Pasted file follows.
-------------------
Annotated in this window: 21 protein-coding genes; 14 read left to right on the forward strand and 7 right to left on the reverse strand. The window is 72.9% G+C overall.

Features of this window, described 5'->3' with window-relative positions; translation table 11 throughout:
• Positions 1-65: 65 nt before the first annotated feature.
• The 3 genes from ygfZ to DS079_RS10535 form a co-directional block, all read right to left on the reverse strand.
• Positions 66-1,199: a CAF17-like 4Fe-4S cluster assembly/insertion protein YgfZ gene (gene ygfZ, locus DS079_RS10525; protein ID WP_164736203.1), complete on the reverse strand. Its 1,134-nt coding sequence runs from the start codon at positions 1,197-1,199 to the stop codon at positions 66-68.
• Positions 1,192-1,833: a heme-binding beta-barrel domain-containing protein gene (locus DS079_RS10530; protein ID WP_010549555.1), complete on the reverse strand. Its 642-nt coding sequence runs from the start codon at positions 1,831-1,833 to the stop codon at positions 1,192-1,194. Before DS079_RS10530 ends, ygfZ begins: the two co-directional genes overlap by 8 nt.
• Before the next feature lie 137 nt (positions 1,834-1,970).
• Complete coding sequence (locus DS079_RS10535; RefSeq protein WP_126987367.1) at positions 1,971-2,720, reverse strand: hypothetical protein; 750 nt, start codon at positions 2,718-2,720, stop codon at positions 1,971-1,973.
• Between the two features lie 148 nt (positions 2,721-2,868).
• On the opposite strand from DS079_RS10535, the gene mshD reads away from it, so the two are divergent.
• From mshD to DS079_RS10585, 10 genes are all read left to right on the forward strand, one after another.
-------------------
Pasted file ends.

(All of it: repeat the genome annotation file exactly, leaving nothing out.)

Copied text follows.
Annotated in this window: 21 protein-coding genes; 14 read left to right on the forward strand and 7 right to left on the reverse strand. The window is 72.9% G+C overall.

Features of this window, described 5'->3' with window-relative positions; translation table 11 throughout:
• Positions 1-65: 65 nt before the first annotated feature.
• The 3 genes from ygfZ to DS079_RS10535 form a co-directional block, all read right to left on the reverse strand.
• Positions 66-1,199: a CAF17-like 4Fe-4S cluster assembly/insertion protein YgfZ gene (gene ygfZ, locus DS079_RS10525; protein ID WP_164736203.1), complete on the reverse strand. Its 1,134-nt coding sequence runs from the start codon at positions 1,197-1,199 to the stop codon at positions 66-68.
• Positions 1,192-1,833: a heme-binding beta-barrel domain-containing protein gene (locus DS079_RS10530; protein ID WP_010549555.1), complete on the reverse strand. Its 642-nt coding sequence runs from the start codon at positions 1,831-1,833 to the stop codon at positions 1,192-1,194. Before DS079_RS10530 ends, ygfZ begins: the two co-directional genes overlap by 8 nt.
• Before the next feature lie 137 nt (positions 1,834-1,970).
• Complete coding sequence (locus DS079_RS10535; RefSeq protein WP_126987367.1) at positions 1,971-2,720, reverse strand: hypothetical protein; 750 nt, start codon at positions 2,718-2,720, stop codon at positions 1,971-1,973.
• Between the two features lie 148 nt (positions 2,721-2,868).
• On the opposite strand from DS079_RS10535, the gene mshD reads away from it, so the two are divergent.
• From mshD to DS079_RS10585, 10 genes are all read left to right on the forward strand, one after another.